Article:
Huffington Post CTO John Pavley says that while consumers today use smartphones and tablets to access more recorded information than live content, that should change within six to 12 months. And, he adds, content providers and distributors should embrace the change, not only by making live content accessible but also embracing the “fifth column” — primarily the people who comment and chat online — by giving them an arena in which to interact.
Sinclair’s Mark Aitken says adoption in the the next 3-5 years of ATSC 3.0 is crucial to broadcast TV, giving it the ability “not only to meet the needs of delivering lots of bits to the home, but delivering lots of bits to portable devices. I don’t think it’s just about 4K; it’s about portability.” The new standard would “catapult broadcasting into the middle of the distribution” universe where it could compete with other TV media and provide a seamless service as viewers move in and out of their homes watching big-screen TVs, tablets and phones.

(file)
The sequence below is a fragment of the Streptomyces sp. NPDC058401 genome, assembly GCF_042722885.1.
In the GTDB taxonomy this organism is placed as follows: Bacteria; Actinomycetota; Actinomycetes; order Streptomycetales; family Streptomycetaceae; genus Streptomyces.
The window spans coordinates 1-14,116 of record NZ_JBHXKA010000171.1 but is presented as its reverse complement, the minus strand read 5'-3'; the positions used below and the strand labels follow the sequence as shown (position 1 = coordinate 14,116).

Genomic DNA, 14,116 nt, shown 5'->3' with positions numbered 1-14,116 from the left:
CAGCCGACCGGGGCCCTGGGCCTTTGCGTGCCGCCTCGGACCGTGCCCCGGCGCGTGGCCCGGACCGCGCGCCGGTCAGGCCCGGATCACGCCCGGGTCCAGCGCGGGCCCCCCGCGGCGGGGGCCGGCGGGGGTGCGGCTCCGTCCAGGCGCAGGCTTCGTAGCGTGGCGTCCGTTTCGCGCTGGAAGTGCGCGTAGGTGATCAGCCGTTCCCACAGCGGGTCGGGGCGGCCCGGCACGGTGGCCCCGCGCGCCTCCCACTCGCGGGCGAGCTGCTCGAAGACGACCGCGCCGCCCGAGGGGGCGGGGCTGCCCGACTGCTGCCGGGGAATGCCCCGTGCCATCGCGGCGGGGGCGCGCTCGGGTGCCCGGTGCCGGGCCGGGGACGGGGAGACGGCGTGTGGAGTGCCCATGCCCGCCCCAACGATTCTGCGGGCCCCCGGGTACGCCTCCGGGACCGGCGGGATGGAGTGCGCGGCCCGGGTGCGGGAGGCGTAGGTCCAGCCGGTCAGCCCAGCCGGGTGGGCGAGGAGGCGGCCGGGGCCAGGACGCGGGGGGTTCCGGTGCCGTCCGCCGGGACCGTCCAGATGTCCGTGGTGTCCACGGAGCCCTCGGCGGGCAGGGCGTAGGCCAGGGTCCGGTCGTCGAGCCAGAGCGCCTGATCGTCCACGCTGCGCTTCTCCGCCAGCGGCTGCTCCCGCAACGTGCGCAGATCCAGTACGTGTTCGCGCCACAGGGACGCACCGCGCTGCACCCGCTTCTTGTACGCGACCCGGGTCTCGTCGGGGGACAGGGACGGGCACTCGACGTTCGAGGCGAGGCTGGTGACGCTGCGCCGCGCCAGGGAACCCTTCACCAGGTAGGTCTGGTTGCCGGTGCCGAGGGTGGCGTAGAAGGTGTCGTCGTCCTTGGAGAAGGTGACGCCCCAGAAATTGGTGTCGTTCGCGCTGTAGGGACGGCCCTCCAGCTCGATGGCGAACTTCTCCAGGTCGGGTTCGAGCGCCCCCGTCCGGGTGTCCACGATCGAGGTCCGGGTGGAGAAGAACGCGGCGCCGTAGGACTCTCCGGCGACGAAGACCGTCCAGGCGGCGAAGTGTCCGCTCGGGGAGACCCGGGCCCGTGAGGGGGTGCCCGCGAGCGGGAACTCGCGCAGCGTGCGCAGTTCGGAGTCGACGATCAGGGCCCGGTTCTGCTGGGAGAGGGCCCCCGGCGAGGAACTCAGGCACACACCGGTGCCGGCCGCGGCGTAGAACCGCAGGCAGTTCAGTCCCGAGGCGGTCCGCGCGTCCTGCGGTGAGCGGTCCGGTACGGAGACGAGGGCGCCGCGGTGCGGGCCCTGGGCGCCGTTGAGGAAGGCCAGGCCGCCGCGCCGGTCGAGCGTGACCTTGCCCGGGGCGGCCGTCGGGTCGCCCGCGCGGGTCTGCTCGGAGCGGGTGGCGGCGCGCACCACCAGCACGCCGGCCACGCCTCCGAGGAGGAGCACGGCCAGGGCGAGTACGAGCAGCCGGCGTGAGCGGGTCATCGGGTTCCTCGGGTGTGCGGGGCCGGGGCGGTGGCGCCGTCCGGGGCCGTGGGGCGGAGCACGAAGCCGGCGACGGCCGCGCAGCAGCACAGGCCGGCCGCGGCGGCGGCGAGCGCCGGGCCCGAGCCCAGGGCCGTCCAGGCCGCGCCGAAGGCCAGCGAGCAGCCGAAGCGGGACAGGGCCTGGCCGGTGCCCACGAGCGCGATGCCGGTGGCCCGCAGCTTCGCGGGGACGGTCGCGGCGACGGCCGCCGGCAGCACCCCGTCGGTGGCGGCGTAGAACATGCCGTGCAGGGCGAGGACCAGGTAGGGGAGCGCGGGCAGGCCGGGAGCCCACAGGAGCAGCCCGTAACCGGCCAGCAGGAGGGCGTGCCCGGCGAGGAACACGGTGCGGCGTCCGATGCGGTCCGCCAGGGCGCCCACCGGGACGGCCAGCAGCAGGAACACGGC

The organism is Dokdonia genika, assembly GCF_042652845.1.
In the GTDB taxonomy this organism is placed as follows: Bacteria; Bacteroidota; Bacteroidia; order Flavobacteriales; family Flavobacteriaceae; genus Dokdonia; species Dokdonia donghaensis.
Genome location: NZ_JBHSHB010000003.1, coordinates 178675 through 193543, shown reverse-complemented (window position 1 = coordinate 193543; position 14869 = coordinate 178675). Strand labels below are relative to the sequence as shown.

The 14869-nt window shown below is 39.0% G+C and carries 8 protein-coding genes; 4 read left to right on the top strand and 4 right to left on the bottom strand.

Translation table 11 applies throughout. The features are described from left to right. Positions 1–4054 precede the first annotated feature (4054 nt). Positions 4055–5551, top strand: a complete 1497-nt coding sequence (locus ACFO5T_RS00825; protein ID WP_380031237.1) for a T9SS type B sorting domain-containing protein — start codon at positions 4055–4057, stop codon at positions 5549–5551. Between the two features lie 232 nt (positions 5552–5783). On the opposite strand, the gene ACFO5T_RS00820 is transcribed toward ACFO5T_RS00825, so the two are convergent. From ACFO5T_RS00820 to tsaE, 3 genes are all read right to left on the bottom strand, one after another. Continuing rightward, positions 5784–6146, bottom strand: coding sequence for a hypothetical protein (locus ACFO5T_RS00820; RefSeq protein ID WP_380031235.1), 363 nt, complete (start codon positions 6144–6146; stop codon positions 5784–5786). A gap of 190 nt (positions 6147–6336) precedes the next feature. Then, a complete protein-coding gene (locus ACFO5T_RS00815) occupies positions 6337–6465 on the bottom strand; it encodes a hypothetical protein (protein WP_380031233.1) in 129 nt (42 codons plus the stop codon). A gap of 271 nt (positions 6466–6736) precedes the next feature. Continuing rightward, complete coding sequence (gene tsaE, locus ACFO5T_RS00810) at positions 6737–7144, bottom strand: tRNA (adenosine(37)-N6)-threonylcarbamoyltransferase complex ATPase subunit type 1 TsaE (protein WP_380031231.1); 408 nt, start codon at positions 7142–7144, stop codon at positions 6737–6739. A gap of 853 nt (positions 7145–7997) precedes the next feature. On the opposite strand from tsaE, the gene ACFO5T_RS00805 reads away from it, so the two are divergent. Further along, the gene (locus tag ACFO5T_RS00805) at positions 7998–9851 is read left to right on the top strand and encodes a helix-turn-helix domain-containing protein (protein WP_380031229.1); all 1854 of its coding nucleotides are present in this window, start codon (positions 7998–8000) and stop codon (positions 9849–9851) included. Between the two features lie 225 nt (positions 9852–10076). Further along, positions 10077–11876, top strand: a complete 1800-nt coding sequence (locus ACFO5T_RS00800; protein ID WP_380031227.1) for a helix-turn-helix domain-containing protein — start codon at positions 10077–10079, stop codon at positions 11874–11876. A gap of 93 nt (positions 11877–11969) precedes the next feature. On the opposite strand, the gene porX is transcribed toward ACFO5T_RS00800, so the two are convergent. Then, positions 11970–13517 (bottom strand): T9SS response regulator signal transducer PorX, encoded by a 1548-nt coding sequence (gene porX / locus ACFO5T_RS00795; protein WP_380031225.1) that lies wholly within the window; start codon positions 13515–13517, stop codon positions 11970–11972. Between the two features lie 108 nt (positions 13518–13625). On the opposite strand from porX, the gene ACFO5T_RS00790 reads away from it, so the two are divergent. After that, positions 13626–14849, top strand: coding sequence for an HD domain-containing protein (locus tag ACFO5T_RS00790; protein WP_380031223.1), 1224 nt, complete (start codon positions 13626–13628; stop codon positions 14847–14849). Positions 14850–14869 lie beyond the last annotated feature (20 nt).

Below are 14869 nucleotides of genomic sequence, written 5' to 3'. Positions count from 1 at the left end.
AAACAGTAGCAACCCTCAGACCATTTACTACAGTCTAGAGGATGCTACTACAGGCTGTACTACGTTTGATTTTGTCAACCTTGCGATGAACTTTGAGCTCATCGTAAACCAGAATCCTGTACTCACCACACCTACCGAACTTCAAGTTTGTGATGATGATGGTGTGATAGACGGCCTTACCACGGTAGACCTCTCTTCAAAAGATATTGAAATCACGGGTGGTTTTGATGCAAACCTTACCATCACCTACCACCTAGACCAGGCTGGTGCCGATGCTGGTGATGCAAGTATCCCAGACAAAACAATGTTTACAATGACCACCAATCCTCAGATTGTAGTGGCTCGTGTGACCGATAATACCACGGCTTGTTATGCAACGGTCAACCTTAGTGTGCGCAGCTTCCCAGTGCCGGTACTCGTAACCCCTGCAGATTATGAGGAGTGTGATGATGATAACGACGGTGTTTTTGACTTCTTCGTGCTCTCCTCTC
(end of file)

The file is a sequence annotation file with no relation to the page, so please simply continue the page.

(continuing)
The group owner’s engineering VP, Del Parks, says that while strategy and tactics are continually evolving for how to best incorporate desktops, laptops, tablets and smartphones, they are an extension of the station’s brand, “and because eyeballs are definitely there, we have to be there.”
The industry will continue to hamper its progress — and ability to keep up with rapidly growing number of content platforms — if it doesn’t adopt new standards, such as including uniform metadata on ads and updating its workflow.
More than ever, satellite services suffer interference from human error, the inability to track systems that aren’t performing and intentional jamming by unfriendly governments that don’t want particular content to reach their populations. And the wireless industry’s push to get satellite’s spectrum also is interrupting service, according to panelists at the Content and Communications World conference.
A panel at the Content and Communications World convention predict that within five or so years the TV industry will be equipped with the necessities — cameras, editing tools and graphics equipment, among them — to implement the use of 4K technologies.